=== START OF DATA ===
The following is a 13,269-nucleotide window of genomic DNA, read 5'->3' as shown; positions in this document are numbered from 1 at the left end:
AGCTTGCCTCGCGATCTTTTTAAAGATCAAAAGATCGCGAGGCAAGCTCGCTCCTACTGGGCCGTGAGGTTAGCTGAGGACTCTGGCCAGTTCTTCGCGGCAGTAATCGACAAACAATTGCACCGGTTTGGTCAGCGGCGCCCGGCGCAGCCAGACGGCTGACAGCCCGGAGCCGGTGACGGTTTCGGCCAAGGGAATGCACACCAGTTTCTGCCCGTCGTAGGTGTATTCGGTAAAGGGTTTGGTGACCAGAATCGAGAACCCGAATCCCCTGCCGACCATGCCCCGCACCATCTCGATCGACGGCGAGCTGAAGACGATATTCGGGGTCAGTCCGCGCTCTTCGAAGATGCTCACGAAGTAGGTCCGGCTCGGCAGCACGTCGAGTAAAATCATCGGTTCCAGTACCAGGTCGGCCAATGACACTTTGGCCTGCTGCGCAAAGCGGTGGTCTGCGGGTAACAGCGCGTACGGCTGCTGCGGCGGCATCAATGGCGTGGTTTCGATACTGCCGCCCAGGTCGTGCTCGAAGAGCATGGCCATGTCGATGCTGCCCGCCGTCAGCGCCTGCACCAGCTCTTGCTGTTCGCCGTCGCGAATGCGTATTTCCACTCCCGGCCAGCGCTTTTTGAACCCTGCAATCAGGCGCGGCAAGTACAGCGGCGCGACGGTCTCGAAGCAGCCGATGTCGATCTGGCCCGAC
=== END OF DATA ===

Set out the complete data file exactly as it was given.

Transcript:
The following is a 13,269-nucleotide window of genomic DNA, read 5'->3' as shown; positions in this document are numbered from 1 at the left end:
AGCTTGCCTCGCGATCTTTTTAAAGATCAAAAGATCGCGAGGCAAGCTCGCTCCTACTGGGCCGTGAGGTTAGCTGAGGACTCTGGCCAGTTCTTCGCGGCAGTAATCGACAAACAATTGCACCGGTTTGGTCAGCGGCGCCCGGCGCAGCCAGACGGCTGACAGCCCGGAGCCGGTGACGGTTTCGGCCAAGGGAATGCACACCAGTTTCTGCCCGTCGTAGGTGTATTCGGTAAAGGGTTTGGTGACCAGAATCGAGAACCCGAATCCCCTGCCGACCATGCCCCGCACCATCTCGATCGACGGCGAGCTGAAGACGATATTCGGGGTCAGTCCGCGCTCTTCGAAGATGCTCACGAAGTAGGTCCGGCTCGGCAGCACGTCGAGTAAAATCATCGGTTCCAGTACCAGGTCGGCCAATGACACTTTGGCCTGCTGCGCAAAGCGGTGGTCTGCGGGTAACAGCGCGTACGGCTGCTGCGGCGGCATCAATGGCGTGGTTTCGATACTGCCGCCCAGGTCGTGCTCGAAGAGCATGGCCATGTCGATGCTGCCCGCCGTCAGCGCCTGCACCAGCTCTTGCTGTTCGCCGTCGCGAATGCGTATTTCCACTCCCGGCCAGCGCTTTTTGAACCCTGCAATCAGGCGCGGCAAGTACAGCGGCGCGACGGTCTCGAAGCAGCCGATGTCGATCTGGCCCGAC